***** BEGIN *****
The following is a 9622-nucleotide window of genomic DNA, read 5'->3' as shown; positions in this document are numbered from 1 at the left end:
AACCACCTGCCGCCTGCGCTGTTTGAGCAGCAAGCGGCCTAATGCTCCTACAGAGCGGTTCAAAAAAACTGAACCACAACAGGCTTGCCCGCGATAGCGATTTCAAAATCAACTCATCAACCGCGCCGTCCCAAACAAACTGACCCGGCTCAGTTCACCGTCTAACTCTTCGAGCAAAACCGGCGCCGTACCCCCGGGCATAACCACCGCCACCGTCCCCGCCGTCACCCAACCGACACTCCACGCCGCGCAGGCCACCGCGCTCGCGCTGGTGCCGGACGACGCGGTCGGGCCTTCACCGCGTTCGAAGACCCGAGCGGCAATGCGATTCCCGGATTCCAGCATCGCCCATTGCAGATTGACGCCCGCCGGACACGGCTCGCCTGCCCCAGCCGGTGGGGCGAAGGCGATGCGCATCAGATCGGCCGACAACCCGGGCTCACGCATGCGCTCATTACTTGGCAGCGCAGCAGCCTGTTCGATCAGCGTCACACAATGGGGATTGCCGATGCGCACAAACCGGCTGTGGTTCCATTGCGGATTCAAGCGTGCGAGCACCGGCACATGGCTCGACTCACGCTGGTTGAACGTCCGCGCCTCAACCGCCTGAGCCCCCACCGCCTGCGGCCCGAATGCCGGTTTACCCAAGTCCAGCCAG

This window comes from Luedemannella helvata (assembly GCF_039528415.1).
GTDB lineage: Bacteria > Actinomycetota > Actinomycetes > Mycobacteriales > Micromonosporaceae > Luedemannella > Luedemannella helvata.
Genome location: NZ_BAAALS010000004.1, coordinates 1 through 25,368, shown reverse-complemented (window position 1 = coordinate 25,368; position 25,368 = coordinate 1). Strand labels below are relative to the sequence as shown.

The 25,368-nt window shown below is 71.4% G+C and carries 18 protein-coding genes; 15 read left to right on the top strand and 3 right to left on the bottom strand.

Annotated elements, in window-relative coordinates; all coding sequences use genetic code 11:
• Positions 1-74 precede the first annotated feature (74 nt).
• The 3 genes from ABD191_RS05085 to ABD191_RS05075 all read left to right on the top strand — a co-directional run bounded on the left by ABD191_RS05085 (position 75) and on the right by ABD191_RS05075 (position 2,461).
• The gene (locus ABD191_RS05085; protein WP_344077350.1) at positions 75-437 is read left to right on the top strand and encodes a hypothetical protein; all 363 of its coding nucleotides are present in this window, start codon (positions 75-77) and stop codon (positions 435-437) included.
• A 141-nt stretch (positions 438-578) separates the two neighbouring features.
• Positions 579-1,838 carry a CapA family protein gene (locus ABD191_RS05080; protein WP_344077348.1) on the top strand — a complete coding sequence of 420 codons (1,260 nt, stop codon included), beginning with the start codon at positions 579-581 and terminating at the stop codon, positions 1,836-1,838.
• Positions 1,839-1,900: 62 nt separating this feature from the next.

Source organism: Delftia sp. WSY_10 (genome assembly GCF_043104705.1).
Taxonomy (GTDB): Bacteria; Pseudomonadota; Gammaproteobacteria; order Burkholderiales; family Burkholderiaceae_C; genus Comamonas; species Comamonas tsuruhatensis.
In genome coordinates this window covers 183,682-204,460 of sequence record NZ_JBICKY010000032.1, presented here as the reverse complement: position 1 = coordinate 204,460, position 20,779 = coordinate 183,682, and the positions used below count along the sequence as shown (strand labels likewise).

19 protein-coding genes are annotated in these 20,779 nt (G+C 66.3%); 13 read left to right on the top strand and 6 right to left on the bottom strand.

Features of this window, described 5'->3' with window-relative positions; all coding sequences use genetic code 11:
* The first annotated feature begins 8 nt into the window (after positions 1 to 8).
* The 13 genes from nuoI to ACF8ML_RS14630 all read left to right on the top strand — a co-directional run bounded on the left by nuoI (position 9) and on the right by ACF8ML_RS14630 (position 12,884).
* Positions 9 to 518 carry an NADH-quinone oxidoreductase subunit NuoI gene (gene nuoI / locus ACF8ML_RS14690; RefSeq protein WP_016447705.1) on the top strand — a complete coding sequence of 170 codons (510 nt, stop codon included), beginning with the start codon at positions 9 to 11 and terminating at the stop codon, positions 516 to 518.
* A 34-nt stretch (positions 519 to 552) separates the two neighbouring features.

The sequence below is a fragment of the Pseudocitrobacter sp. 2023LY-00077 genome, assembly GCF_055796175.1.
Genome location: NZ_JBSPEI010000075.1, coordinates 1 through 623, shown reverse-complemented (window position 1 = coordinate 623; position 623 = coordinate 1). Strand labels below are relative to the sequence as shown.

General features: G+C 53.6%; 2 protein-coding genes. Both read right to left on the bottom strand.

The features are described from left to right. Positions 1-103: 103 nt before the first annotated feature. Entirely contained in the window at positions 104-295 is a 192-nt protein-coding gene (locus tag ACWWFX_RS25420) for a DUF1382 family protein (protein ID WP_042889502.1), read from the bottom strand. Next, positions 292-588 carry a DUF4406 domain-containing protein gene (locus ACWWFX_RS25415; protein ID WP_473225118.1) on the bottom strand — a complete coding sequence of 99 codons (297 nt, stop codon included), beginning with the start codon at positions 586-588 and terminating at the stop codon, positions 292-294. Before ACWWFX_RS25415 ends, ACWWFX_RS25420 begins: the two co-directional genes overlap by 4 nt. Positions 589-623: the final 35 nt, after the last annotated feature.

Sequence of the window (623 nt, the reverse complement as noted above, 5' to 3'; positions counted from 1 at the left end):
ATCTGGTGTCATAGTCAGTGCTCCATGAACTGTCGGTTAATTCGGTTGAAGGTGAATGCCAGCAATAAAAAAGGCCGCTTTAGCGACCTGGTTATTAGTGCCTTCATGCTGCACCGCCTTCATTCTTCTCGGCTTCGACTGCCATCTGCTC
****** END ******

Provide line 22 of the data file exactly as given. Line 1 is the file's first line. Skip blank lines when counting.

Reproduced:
* A 34-nt stretch (positions 519 to 552) separates the two neighbouring features.